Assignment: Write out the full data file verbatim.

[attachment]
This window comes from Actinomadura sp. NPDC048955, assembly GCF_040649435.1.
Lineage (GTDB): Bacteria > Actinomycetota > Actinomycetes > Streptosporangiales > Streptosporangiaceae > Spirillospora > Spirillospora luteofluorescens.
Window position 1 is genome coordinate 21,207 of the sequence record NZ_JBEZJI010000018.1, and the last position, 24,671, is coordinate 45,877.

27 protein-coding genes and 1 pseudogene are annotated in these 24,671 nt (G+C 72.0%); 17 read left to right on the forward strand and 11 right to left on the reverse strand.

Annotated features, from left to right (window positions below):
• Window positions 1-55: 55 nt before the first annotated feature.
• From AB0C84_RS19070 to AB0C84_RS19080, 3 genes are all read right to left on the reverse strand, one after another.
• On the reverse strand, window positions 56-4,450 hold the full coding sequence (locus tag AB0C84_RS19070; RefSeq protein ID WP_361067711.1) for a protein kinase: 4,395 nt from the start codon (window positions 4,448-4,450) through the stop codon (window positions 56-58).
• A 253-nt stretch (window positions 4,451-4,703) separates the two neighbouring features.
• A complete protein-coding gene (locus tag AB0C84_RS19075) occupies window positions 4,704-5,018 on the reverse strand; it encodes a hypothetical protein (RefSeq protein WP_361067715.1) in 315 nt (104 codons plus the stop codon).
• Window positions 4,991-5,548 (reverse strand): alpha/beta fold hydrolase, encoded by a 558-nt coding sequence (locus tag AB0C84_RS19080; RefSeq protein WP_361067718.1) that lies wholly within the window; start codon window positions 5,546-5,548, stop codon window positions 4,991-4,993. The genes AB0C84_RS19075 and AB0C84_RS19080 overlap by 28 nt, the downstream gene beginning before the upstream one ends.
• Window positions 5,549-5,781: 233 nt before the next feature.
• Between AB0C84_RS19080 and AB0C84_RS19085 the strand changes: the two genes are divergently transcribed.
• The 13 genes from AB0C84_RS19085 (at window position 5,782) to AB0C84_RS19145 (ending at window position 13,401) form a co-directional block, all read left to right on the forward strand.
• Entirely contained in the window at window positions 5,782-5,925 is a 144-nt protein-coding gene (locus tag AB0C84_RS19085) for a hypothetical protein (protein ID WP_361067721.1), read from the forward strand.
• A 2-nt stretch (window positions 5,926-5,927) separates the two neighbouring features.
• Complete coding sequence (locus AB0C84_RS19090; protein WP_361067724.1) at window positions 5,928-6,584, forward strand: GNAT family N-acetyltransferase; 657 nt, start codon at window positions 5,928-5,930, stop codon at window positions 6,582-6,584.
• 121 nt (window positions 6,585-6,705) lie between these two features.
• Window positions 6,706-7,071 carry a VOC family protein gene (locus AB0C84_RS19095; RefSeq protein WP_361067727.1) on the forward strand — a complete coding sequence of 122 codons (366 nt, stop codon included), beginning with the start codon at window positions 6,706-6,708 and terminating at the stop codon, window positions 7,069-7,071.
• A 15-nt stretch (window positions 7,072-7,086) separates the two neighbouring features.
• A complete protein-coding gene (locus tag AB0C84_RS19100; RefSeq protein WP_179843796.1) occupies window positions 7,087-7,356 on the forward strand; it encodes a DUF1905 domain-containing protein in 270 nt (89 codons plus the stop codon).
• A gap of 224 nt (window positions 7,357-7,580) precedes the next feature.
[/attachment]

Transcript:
This window comes from Actinomadura sp. NPDC048955, assembly GCF_040649435.1.
Lineage (GTDB): Bacteria > Actinomycetota > Actinomycetes > Streptosporangiales > Streptosporangiaceae > Spirillospora > Spirillospora luteofluorescens.
Window position 1 is genome coordinate 21,207 of the sequence record NZ_JBEZJI010000018.1, and the last position, 24,671, is coordinate 45,877.

27 protein-coding genes and 1 pseudogene are annotated in these 24,671 nt (G+C 72.0%); 17 read left to right on the forward strand and 11 right to left on the reverse strand.

Annotated features, from left to right (window positions below):
• Window positions 1-55: 55 nt before the first annotated feature.
• From AB0C84_RS19070 to AB0C84_RS19080, 3 genes are all read right to left on the reverse strand, one after another.
• On the reverse strand, window positions 56-4,450 hold the full coding sequence (locus tag AB0C84_RS19070; RefSeq protein ID WP_361067711.1) for a protein kinase: 4,395 nt from the start codon (window positions 4,448-4,450) through the stop codon (window positions 56-58).
• A 253-nt stretch (window positions 4,451-4,703) separates the two neighbouring features.
• A complete protein-coding gene (locus tag AB0C84_RS19075) occupies window positions 4,704-5,018 on the reverse strand; it encodes a hypothetical protein (RefSeq protein WP_361067715.1) in 315 nt (104 codons plus the stop codon).
• Window positions 4,991-5,548 (reverse strand): alpha/beta fold hydrolase, encoded by a 558-nt coding sequence (locus tag AB0C84_RS19080; RefSeq protein WP_361067718.1) that lies wholly within the window; start codon window positions 5,546-5,548, stop codon window positions 4,991-4,993. The genes AB0C84_RS19075 and AB0C84_RS19080 overlap by 28 nt, the downstream gene beginning before the upstream one ends.
• Window positions 5,549-5,781: 233 nt before the next feature.
• Between AB0C84_RS19080 and AB0C84_RS19085 the strand changes: the two genes are divergently transcribed.
• The 13 genes from AB0C84_RS19085 (at window position 5,782) to AB0C84_RS19145 (ending at window position 13,401) form a co-directional block, all read left to right on the forward strand.
• Entirely contained in the window at window positions 5,782-5,925 is a 144-nt protein-coding gene (locus tag AB0C84_RS19085) for a hypothetical protein (protein ID WP_361067721.1), read from the forward strand.
• A 2-nt stretch (window positions 5,926-5,927) separates the two neighbouring features.
• Complete coding sequence (locus AB0C84_RS19090; protein WP_361067724.1) at window positions 5,928-6,584, forward strand: GNAT family N-acetyltransferase; 657 nt, start codon at window positions 5,928-5,930, stop codon at window positions 6,582-6,584.
• 121 nt (window positions 6,585-6,705) lie between these two features.
• Window positions 6,706-7,071 carry a VOC family protein gene (locus AB0C84_RS19095; RefSeq protein WP_361067727.1) on the forward strand — a complete coding sequence of 122 codons (366 nt, stop codon included), beginning with the start codon at window positions 6,706-6,708 and terminating at the stop codon, window positions 7,069-7,071.
• A 15-nt stretch (window positions 7,072-7,086) separates the two neighbouring features.
• A complete protein-coding gene (locus tag AB0C84_RS19100; RefSeq protein WP_179843796.1) occupies window positions 7,087-7,356 on the forward strand; it encodes a DUF1905 domain-containing protein in 270 nt (89 codons plus the stop codon).
• A gap of 224 nt (window positions 7,357-7,580) precedes the next feature.